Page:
Legal Challenges Filed to Stop Georgia’s Coal Rush

Petitions Identify Major Flaws in Coal-fired Power Plant Permits

Petitions can be found here:
LONGLEAF HAZARDOUS AIR POLLUTANTS PETITION
LONGLEAF CONSTRUCTION EXTENSION PETITION
PLANT WASHINGTON WATER WITHDRAWL PETITION
PLANT WASHINGTON WATER DISCHARGE PETITION
PLANT WASHINGTON AIR QUALITY PETITION

On May 10, 2010, attorneys from GreenLaw and the Southern Environmental Law Center (SELC), acting on behalf of seven citizens’ groups, filed petitions for hearings challenging permits for two major proposed coal-fired power plants in Georgia.  In response to an unprecedented wave of permits issued by the state Environmental Protection Division (EPD) in April, the groups are fighting back with important claims against the water and air pollution permits proposed for Plant Washington, to be built in Sandersville, and against the air pollution permit for Longleaf Energy Station, to be built in Early County.

EPD issued these permits at a time when citizens across the nation are actively questioning the safety, financial wisdom and energy efficiency of generating electric power from burning pulverized coal. Plans to construct coal-burning plants in North Carolina, South Carolina, Mississippi, and Louisiana have all recently been canceled. Georgia is moving backward with the issuance of permits for two more coal plants that will bring additional air and water pollution to the state.

Longleaf, which is being contested by Friends of the Chattahoochee and the Sierra Club of Georgia, with representation solely from GreenLaw, is a project of New Jersey-based LS Power, which anticipates selling power to the highest bidders it can find.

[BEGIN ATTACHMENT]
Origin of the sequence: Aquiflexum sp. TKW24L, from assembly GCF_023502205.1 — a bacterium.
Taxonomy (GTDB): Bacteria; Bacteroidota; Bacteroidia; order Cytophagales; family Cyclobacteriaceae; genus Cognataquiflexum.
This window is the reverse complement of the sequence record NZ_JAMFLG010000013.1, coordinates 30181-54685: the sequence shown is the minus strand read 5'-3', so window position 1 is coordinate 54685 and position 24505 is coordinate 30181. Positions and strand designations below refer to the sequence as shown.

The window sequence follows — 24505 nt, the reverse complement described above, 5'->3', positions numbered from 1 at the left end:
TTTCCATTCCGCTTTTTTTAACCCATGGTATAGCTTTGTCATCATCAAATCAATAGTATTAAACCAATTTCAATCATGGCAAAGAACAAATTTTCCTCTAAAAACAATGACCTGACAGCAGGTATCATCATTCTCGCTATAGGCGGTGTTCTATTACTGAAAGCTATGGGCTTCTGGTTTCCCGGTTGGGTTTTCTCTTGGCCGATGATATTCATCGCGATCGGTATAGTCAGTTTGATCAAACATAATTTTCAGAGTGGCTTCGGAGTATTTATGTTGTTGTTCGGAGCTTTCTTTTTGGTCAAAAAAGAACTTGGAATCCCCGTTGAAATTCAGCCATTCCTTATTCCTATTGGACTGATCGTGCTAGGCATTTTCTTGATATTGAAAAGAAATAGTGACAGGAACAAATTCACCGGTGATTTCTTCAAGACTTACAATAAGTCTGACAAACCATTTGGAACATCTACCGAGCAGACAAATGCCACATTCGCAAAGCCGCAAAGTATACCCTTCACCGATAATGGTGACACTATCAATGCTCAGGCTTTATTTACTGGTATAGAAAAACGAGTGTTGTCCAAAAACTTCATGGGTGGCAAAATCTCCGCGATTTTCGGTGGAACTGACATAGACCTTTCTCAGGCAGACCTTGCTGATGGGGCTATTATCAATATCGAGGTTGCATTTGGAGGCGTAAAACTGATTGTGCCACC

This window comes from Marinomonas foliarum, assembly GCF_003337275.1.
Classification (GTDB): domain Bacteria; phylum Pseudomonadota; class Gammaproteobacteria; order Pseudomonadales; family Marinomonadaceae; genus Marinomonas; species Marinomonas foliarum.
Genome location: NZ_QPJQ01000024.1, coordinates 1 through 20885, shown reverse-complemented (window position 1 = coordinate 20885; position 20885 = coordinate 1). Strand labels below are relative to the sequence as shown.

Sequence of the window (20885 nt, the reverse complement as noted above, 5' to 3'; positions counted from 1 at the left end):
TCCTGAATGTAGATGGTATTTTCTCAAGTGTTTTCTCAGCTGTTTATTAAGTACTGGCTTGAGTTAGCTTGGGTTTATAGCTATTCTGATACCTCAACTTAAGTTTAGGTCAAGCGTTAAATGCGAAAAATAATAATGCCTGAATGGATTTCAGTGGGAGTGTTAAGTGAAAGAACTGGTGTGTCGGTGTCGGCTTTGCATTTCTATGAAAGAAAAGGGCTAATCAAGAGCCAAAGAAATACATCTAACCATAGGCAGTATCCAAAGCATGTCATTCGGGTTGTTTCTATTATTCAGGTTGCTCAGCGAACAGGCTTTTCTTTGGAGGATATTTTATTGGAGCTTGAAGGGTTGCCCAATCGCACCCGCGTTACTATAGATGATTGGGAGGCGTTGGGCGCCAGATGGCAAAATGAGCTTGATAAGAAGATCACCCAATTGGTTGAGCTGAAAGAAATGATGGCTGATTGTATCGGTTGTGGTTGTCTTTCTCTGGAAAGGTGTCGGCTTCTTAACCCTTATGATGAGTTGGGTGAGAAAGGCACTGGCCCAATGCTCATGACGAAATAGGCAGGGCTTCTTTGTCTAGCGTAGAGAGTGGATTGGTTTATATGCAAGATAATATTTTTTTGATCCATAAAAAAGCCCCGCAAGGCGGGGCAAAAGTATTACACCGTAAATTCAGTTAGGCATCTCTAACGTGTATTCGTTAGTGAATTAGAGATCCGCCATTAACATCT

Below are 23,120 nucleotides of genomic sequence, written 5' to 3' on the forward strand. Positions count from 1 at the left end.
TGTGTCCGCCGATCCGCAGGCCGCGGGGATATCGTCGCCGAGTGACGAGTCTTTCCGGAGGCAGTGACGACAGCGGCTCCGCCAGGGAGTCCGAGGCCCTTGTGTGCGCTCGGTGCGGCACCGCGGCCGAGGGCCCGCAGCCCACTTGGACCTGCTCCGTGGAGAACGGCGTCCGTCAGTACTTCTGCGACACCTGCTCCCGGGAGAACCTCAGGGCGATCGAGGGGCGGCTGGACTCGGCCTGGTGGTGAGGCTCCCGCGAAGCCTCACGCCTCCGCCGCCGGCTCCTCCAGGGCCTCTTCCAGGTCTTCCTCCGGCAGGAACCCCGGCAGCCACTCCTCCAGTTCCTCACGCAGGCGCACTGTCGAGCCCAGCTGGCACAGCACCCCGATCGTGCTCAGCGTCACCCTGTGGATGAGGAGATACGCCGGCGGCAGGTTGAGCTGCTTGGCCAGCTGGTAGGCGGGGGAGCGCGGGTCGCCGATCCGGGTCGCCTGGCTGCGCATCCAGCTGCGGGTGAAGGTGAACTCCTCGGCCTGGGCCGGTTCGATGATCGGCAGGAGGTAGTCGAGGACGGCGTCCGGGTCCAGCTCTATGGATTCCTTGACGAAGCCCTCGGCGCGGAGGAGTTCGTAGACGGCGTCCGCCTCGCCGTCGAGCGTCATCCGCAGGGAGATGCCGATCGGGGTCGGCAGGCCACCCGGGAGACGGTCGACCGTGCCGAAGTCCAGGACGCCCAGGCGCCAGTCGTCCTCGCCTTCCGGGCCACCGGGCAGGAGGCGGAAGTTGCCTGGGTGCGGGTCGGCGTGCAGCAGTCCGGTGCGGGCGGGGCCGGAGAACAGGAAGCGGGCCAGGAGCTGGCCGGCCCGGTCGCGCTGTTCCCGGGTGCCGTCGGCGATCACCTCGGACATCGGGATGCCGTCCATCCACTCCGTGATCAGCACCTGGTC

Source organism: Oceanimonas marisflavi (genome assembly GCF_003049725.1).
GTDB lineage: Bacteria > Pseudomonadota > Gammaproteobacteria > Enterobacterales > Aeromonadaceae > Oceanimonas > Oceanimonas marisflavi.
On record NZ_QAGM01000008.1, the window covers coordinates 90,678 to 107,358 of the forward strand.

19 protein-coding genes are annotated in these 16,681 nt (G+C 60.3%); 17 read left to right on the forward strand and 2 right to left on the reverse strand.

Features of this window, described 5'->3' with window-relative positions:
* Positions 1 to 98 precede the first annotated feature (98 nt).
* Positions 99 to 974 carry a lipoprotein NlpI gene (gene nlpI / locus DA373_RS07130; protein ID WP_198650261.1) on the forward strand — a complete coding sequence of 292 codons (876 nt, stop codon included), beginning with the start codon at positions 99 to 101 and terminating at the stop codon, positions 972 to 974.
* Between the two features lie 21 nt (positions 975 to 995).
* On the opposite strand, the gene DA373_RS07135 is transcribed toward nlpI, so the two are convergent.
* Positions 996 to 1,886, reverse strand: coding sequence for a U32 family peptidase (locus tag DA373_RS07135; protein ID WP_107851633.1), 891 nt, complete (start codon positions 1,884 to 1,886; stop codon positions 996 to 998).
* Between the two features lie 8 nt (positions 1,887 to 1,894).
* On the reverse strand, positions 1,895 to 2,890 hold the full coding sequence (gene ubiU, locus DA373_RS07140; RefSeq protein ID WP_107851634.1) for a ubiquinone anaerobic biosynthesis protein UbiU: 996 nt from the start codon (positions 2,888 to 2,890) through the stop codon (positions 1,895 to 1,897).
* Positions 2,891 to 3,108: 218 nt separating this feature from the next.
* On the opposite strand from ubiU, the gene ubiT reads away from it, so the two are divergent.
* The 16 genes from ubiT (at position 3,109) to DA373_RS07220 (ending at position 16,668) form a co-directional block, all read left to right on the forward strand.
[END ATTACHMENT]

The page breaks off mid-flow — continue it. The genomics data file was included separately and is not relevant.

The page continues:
In the 1200 mega-watt Longleaf permit, EPD classifies Longleaf as a minor source of pollution, while the other proposed coal-fired plant, the 850 mega-watt Plant Washington (in a permit issued the day before), is classified as a major source. Listing Longleaf as a minor source allows the power plant to avoid critical requirements that would ensure that the Plant operated in compliance with the law. EPD also failed to allow the public to comment on this decision. Today attorneys objected on both grounds. EPD also granted Longleaf an extension on when it must begin construction.  This extension will allow the Plant to be built with outdated technology.    Challengers are asking that EPD ensure that the permit is up-to-date.

Plant Washington, which is being contested by the Fall-line Alliance for a Clean Environment (FACE) and Sierra Club’s Georgia Chapter, as well as Altamaha Riverkeeper (for the water permit only), and Southern Alliance for Clean Energy (SACE) and Ogeechee Riverkeeper (both organizations for the air permit only), is a project of Power4Georgians, a company composed of Cobb EMC and four other EMCs.

The Plant Washington air permit fails to set safe limits on harmful air pollutants that would be emitted by Plant Washington, including sulfuric acid mist and particulate matter. Particulate matter is linked to respiratory illnesses, heart disease and even premature death.

The state water withdrawal permit fails to set necessary limits on the amount of water the plant can take from the Oconee River for use at a proposed plant located in the Ogeechee River watershed. Without adequate limits, communities such as Dublin, area farms and other downstream users along the Oconee River would be left without sufficient water resources.

The state water discharge permit fails to limit the temperature of heated wastewater discharged by the proposed plant into the Oconee River, changing the river’s ecology, depleting available oxygen in its waters, and harming fish and other wildlife that depend on the river system.

Georgia already has 10 coal-fired power plants, one of which, just north of Macon, is Plant Scherer, often cited as the most polluting coal-fired plant in the nation. These plants would be the eleventh and twelfth to pollute Georgia’s air and waterways. The EPD has seven days to send the cases to the Office of State Administrative Hearings, where they will be assigned to administrative law judges. Court dates are expected later this summer.